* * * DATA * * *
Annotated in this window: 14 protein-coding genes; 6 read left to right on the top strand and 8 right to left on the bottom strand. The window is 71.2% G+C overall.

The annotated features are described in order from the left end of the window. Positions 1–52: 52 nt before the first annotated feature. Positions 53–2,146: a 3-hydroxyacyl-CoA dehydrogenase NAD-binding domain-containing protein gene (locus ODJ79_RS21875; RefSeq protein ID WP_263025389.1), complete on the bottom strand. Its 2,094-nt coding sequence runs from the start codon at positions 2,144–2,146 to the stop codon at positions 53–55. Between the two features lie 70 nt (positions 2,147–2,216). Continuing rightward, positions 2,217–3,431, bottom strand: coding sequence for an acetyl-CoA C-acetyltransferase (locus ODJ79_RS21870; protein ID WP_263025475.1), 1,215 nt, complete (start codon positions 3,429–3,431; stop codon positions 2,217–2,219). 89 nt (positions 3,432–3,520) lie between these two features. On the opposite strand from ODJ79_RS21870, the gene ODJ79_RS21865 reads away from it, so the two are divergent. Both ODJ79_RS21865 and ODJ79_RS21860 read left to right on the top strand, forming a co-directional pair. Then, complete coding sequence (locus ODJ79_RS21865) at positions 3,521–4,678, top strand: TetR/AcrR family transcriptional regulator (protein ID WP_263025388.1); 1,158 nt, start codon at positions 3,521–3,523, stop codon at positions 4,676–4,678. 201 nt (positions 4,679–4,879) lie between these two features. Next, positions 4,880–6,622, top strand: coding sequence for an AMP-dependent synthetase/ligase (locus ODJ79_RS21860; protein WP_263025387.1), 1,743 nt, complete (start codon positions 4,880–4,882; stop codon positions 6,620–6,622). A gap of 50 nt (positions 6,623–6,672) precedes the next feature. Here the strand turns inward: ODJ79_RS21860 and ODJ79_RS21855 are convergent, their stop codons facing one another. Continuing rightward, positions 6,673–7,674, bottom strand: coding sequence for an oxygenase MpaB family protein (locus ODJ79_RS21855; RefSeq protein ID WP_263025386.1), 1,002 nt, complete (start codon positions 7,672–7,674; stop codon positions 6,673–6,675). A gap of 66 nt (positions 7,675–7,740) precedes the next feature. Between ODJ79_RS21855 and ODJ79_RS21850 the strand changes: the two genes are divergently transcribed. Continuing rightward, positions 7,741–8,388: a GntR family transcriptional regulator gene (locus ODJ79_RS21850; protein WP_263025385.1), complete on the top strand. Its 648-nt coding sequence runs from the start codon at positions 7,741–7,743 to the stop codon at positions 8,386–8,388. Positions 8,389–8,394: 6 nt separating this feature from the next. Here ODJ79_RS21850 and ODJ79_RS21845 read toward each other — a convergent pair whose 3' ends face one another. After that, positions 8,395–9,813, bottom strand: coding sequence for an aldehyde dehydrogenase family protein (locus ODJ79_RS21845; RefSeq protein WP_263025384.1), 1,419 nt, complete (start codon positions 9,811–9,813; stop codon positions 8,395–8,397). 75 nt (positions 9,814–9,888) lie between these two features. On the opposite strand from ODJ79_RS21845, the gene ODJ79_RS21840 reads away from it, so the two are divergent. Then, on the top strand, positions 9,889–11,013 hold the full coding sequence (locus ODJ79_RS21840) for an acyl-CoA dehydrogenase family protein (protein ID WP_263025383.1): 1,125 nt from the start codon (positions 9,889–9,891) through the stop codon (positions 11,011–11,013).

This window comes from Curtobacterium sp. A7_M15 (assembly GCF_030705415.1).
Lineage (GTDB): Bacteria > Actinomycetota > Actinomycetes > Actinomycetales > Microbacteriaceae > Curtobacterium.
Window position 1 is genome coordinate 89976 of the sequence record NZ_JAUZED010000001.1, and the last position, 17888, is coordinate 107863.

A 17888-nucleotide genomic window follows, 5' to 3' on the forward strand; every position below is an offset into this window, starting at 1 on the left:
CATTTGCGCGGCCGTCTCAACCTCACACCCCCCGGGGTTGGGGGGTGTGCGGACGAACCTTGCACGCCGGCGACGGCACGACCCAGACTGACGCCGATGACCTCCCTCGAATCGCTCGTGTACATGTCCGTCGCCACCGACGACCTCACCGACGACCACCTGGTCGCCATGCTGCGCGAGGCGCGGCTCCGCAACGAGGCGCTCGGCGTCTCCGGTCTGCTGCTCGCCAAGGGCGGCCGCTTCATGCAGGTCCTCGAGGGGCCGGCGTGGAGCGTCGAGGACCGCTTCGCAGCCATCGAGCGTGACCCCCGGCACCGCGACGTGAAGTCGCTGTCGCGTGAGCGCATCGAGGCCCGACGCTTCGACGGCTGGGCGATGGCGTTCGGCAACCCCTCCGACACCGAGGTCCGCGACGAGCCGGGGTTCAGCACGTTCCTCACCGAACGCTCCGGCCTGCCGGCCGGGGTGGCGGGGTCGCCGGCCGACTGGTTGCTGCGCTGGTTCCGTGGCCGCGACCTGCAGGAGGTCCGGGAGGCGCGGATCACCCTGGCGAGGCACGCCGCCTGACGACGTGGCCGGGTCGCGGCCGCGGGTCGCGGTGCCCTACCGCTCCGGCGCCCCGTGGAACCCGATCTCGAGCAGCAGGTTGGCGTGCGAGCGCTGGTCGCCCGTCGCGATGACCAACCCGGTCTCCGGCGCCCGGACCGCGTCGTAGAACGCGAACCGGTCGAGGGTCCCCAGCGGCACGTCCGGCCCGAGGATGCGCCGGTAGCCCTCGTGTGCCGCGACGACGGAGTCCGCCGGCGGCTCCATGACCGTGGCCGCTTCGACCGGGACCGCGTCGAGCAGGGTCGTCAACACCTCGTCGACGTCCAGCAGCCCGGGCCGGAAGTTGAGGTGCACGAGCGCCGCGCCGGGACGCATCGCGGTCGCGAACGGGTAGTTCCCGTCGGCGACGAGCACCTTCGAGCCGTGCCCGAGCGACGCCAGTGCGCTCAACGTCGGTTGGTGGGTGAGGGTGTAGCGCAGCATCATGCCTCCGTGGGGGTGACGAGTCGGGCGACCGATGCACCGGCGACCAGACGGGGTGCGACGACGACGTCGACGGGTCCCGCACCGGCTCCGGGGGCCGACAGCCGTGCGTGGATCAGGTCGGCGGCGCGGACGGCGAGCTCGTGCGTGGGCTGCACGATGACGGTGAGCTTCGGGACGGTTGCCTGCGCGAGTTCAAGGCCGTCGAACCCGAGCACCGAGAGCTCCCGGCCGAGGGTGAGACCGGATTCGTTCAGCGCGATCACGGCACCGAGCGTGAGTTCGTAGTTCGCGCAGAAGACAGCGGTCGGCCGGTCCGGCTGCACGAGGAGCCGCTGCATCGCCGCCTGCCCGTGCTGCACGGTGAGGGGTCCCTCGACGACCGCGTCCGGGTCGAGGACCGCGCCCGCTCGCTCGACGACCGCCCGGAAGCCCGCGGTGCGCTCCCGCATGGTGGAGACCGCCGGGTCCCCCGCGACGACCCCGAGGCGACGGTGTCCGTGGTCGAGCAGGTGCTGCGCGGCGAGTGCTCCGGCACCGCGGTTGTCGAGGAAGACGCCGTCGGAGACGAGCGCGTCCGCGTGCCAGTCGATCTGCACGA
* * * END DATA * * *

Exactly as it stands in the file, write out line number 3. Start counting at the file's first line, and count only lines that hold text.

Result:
This window comes from Curtobacterium sp. A7_M15 (assembly GCF_030705415.1).